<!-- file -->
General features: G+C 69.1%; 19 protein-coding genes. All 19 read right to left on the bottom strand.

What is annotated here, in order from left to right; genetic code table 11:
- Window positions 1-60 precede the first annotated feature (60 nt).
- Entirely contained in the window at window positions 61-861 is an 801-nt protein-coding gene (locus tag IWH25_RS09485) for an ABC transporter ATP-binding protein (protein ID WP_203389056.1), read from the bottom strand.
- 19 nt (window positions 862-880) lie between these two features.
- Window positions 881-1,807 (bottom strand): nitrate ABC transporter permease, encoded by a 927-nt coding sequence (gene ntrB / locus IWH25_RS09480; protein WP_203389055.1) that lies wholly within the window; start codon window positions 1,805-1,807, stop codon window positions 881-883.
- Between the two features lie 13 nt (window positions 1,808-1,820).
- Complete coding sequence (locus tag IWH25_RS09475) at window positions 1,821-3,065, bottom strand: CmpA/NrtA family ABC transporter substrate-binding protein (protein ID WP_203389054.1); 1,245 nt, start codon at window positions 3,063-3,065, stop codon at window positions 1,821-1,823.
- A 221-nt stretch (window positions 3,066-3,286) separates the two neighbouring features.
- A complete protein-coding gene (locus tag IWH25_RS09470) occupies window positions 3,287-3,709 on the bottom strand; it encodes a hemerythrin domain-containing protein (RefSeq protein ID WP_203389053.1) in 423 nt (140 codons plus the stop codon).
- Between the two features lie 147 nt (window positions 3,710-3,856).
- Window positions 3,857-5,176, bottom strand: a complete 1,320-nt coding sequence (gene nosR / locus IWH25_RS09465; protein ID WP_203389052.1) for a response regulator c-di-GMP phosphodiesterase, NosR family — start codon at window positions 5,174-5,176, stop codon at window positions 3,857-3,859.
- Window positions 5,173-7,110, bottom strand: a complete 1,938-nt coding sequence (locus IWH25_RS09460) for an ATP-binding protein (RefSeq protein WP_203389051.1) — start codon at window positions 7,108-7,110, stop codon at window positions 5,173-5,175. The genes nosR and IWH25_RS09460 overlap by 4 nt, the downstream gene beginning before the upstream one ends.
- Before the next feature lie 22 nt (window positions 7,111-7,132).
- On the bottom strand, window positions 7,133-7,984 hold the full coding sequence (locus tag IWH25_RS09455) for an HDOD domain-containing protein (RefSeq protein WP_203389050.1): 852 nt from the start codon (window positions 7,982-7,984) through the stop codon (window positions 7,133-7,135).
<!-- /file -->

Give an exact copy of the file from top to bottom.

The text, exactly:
General features: G+C 69.1%; 19 protein-coding genes. All 19 read right to left on the bottom strand.

What is annotated here, in order from left to right; genetic code table 11:
- Window positions 1-60 precede the first annotated feature (60 nt).
- Entirely contained in the window at window positions 61-861 is an 801-nt protein-coding gene (locus tag IWH25_RS09485) for an ABC transporter ATP-binding protein (protein ID WP_203389056.1), read from the bottom strand.
- 19 nt (window positions 862-880) lie between these two features.
- Window positions 881-1,807 (bottom strand): nitrate ABC transporter permease, encoded by a 927-nt coding sequence (gene ntrB / locus IWH25_RS09480; protein WP_203389055.1) that lies wholly within the window; start codon window positions 1,805-1,807, stop codon window positions 881-883.
- Between the two features lie 13 nt (window positions 1,808-1,820).
- Complete coding sequence (locus tag IWH25_RS09475) at window positions 1,821-3,065, bottom strand: CmpA/NrtA family ABC transporter substrate-binding protein (protein ID WP_203389054.1); 1,245 nt, start codon at window positions 3,063-3,065, stop codon at window positions 1,821-1,823.
- A 221-nt stretch (window positions 3,066-3,286) separates the two neighbouring features.
- A complete protein-coding gene (locus tag IWH25_RS09470) occupies window positions 3,287-3,709 on the bottom strand; it encodes a hemerythrin domain-containing protein (RefSeq protein ID WP_203389053.1) in 423 nt (140 codons plus the stop codon).
- Between the two features lie 147 nt (window positions 3,710-3,856).
- Window positions 3,857-5,176, bottom strand: a complete 1,320-nt coding sequence (gene nosR / locus IWH25_RS09465; protein ID WP_203389052.1) for a response regulator c-di-GMP phosphodiesterase, NosR family — start codon at window positions 5,174-5,176, stop codon at window positions 3,857-3,859.
- Window positions 5,173-7,110, bottom strand: a complete 1,938-nt coding sequence (locus IWH25_RS09460) for an ATP-binding protein (RefSeq protein WP_203389051.1) — start codon at window positions 7,108-7,110, stop codon at window positions 5,173-5,175. The genes nosR and IWH25_RS09460 overlap by 4 nt, the downstream gene beginning before the upstream one ends.
- Before the next feature lie 22 nt (window positions 7,111-7,132).
- On the bottom strand, window positions 7,133-7,984 hold the full coding sequence (locus tag IWH25_RS09455) for an HDOD domain-containing protein (RefSeq protein WP_203389050.1): 852 nt from the start codon (window positions 7,982-7,984) through the stop codon (window positions 7,133-7,135).